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Paula B. Debien, Marcelly Mancini, Danilo R. Coimbra, Daniel G.S. de Freitas, Renato Miranda and Maurício G. Bara Filho

the athletes’ high level of performance throughout many months of competition. 7 – 9 The success of training, in turn, depends on the balance between the magnitude and distribution of the training load and the recovery applied during the season. 10 – 12 In order to avoid negative adaptations to

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Mitchell Naughton, Joanna Miller and Gary J. Slater

potential to adversely affect neuromuscular function and prolong athletic recovery. It is well known that high-intensity and/or unaccustomed eccentric exercise causes EIMD through exposure to an inappropriate level of mechanical stress. 6 EIMD results in soreness, myofibrillar disruption, and release of

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Rebecca Quinlan and Jessica A. Hill

associated with a number of symptoms that include soreness, a decreased range of motion, swelling, and a reduced ability of the affected muscle to produce force. 2 These symptoms can have a detrimental effect on performance, thus these strategies that can attenuate symptoms and accelerate recovery are

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Adam C. King

) following the resolution of cognitive and behavioral symptoms; however, asymptomatic individuals often exhibit persist motor impairments in locomotion 1 and postural control 2 that can extend beyond acute recovery. Therefore, a need remains relative to concussion evaluations to detect subtle motor

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Maria C. Madueno, Vincent J. Dalbo, Joshua H. Guy, Kate E. Giamarelos, Tania Spiteri and Aaron T. Scanlan

Repeated-sprint ability is an important attribute for basketball players given the frequent high-intensity movements performed across game-play. 1 , 2 Repeated-sprints are short (≤10 s) and executed at maximal effort with brief recovery (≤60 s) between bouts. 3 During repeated-sprints, adenosine

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Darren J. Paul, Gustavo Tomazoli and George P. Nassis

Recovery monitoring is a staple feature in the daily routine of most professional football clubs. The objective is to measure changes in fatigue/stress and recovery and, when appropriate, take action to avoid overtraining or exposure to high loads. 1 Several different tools are used either alone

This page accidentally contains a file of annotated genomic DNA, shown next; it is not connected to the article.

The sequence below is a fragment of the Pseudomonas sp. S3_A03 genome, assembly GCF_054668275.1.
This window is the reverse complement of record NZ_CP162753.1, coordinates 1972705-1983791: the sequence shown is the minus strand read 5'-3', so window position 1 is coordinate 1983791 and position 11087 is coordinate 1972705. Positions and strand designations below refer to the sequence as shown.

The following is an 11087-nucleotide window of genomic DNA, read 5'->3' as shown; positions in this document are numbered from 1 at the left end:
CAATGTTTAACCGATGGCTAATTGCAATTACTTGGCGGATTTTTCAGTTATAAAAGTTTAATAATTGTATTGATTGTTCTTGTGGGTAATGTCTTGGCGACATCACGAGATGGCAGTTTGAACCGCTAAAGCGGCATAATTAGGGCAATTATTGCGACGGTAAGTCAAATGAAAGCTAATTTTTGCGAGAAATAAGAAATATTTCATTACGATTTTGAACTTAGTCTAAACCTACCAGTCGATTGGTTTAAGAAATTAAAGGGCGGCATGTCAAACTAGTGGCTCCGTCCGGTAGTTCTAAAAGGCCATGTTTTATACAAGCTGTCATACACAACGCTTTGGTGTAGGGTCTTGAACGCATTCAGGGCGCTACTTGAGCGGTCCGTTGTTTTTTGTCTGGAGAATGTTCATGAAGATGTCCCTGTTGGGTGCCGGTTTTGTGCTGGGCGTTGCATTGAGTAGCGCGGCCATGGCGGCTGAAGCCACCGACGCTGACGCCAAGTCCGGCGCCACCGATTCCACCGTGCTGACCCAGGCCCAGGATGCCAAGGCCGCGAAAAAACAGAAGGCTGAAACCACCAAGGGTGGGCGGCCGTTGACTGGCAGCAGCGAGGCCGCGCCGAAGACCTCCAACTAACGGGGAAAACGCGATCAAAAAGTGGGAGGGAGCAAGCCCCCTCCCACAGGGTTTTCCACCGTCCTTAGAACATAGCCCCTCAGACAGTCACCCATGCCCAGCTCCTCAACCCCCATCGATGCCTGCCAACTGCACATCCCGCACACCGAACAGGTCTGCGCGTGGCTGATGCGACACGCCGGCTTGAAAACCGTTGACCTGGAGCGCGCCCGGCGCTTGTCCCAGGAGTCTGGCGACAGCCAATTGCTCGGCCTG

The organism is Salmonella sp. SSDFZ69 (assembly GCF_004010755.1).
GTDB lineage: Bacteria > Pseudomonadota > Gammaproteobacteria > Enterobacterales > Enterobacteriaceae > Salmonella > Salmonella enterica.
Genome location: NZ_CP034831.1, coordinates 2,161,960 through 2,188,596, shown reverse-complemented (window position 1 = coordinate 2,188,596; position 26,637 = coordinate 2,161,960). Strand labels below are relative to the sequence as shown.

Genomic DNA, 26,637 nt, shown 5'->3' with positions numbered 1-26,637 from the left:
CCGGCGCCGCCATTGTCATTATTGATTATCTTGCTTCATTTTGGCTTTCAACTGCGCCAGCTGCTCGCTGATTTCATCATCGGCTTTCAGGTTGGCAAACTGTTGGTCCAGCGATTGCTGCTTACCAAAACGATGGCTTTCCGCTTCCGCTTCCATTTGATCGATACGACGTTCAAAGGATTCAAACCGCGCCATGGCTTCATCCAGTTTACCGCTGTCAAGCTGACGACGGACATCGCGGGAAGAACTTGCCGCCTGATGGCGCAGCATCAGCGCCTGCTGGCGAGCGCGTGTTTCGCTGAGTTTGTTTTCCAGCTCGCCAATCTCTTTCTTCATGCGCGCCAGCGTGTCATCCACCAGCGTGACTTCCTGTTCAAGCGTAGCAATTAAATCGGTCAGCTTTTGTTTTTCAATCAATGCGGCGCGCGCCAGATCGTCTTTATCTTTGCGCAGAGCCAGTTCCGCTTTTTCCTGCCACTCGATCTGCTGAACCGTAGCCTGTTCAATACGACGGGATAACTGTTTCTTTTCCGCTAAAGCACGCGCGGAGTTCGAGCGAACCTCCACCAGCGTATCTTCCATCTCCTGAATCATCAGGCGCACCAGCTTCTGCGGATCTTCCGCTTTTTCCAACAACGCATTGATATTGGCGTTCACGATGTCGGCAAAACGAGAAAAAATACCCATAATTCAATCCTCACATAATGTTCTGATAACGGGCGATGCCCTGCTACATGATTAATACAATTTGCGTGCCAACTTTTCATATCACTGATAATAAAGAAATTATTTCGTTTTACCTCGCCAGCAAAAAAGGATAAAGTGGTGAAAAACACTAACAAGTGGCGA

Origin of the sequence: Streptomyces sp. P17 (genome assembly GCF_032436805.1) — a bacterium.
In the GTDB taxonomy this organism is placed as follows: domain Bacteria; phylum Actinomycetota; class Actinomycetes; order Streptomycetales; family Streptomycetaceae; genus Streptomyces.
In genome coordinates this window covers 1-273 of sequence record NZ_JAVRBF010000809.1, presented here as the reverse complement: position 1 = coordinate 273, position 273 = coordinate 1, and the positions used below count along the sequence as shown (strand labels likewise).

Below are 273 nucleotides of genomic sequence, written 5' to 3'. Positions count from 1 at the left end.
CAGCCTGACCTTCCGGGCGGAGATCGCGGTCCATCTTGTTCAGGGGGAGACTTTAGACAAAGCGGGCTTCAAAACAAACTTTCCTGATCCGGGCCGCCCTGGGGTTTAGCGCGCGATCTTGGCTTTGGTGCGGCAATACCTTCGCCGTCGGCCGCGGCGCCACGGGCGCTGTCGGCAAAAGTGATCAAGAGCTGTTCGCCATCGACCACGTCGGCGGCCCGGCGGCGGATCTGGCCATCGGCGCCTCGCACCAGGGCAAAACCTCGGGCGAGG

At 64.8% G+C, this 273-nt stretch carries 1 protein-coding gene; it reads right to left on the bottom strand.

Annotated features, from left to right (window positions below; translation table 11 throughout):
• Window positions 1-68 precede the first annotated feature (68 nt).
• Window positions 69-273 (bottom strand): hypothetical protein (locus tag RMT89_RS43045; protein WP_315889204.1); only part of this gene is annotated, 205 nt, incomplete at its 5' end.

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Tom Clifford, Will Abbott, Susan Y. Kwiecien, Glyn Howatson and Malachy P. McHugh

mechanical stress to the contractile and noncontractile muscle apparatus, and then followed by a cascade of immunological-mediated processes that orchestrate repair and recovery. 5 – 7 Indeed, there is now a growing body of evidence that this inflammatory response is crucial to muscle regeneration after

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Alan Chorley, Richard P. Bott, Simon Marwood and Kevin L. Lamb

Cycle races are often characterized by the ability of competitors to perform repeated surges of severe intensity efforts (“attacks”) interspersed with short recovery periods. The critical power (CP) model first introduced by Monod and Scherrer 1 offers an objective physiological framework for the

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Georges Baquet, Gregory Dupont, François-Xavier Gamelin, Julien Aucouturier and Serge Berthoin

Intermittent exercises are frequently used by athletes to improve aerobic fitness. These are defined by exercise intensity and duration, recovery intensity and duration, number of repetitions, and number of series. Intermittent exercise is also an intrinsic characteristic of children’s spontaneous

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Nathan A. Lewis, Ann Redgrave, Mark Homer, Richard Burden, Wendy Martinson, Brian Moore and Charles R. Pedlar

complexity of the condition, the multifactorial etiology, and the fact that imbalances between training load and recovery may not be the primary reason for the condition. 1 Exercise is a source of reactive nitrogen and oxygen species (RNOS), leading to alterations in redox homeostasis (ARH). 3 RNOS are